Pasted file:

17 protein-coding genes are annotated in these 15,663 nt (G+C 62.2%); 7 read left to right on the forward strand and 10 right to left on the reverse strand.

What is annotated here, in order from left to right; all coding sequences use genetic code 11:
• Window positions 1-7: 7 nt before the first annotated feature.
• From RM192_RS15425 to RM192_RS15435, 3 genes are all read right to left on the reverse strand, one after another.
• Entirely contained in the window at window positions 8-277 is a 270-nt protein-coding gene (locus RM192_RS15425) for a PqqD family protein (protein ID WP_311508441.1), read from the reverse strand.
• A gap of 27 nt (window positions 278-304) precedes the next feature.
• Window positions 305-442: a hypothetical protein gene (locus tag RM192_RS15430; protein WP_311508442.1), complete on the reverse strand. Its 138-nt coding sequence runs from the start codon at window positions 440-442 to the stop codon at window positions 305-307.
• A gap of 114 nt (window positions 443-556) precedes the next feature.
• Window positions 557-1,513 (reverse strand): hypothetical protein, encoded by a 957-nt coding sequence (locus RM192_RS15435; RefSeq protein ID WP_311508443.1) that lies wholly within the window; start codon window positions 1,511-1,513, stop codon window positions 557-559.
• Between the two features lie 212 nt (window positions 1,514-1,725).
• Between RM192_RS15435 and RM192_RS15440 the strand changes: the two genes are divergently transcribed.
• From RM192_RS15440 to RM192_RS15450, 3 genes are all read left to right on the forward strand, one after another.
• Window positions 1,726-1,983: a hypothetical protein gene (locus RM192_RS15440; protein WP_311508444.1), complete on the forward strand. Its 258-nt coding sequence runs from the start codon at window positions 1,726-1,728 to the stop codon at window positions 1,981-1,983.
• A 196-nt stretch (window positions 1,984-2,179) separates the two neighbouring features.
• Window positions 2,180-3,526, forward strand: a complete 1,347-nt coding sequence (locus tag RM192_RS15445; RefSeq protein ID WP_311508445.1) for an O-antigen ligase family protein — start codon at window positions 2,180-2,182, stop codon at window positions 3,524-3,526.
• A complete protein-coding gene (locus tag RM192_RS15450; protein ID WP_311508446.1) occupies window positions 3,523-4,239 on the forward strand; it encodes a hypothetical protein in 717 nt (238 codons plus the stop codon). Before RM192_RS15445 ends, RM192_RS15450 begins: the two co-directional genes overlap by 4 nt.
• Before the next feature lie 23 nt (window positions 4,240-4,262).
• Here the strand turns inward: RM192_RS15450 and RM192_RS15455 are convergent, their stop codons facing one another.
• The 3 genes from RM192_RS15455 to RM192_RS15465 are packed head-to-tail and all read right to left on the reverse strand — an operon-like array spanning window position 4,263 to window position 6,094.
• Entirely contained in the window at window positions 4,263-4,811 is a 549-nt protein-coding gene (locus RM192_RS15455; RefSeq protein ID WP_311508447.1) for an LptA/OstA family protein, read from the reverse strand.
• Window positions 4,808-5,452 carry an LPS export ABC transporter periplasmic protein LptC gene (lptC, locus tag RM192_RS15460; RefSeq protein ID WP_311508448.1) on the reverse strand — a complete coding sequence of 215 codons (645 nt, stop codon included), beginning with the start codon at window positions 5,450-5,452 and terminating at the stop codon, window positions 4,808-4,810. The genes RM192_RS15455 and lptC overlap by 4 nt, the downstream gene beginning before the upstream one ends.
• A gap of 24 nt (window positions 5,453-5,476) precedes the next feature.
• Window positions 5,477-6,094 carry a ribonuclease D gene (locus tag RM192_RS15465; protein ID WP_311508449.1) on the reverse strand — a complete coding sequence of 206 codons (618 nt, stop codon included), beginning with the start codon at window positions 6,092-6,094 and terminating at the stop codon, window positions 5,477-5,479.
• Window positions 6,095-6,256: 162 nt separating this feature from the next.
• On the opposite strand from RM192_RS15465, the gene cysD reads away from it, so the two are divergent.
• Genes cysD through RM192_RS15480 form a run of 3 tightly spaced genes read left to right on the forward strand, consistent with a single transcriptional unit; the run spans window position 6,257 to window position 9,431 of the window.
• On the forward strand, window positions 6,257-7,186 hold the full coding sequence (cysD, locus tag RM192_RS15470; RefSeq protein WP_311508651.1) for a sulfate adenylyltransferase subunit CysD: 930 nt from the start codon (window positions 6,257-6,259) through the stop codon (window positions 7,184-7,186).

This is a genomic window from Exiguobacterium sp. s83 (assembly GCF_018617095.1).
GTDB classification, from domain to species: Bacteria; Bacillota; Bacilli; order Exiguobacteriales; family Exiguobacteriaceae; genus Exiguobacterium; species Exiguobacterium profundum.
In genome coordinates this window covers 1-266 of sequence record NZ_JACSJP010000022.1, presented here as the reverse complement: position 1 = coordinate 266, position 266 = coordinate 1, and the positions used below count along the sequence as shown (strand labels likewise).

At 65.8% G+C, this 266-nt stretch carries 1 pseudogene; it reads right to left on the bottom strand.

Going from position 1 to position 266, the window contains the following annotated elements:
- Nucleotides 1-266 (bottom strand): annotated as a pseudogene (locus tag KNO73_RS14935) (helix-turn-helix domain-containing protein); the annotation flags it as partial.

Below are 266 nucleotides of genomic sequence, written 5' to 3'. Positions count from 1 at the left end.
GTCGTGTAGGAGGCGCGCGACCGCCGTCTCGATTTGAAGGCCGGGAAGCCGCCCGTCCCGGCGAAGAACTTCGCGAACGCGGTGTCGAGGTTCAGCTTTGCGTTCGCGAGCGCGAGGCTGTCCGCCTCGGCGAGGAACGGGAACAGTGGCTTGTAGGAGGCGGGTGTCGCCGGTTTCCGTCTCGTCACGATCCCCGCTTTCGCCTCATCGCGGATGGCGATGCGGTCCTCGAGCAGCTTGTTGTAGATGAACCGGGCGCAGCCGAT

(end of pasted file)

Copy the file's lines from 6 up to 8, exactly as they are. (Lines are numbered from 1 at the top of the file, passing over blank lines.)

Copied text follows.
• A gap of 27 nt (window positions 278-304) precedes the next feature.
• Window positions 305-442: a hypothetical protein gene (locus tag RM192_RS15430; protein WP_311508442.1), complete on the reverse strand. Its 138-nt coding sequence runs from the start codon at window positions 440-442 to the stop codon at window positions 305-307.
• A gap of 114 nt (window positions 443-556) precedes the next feature.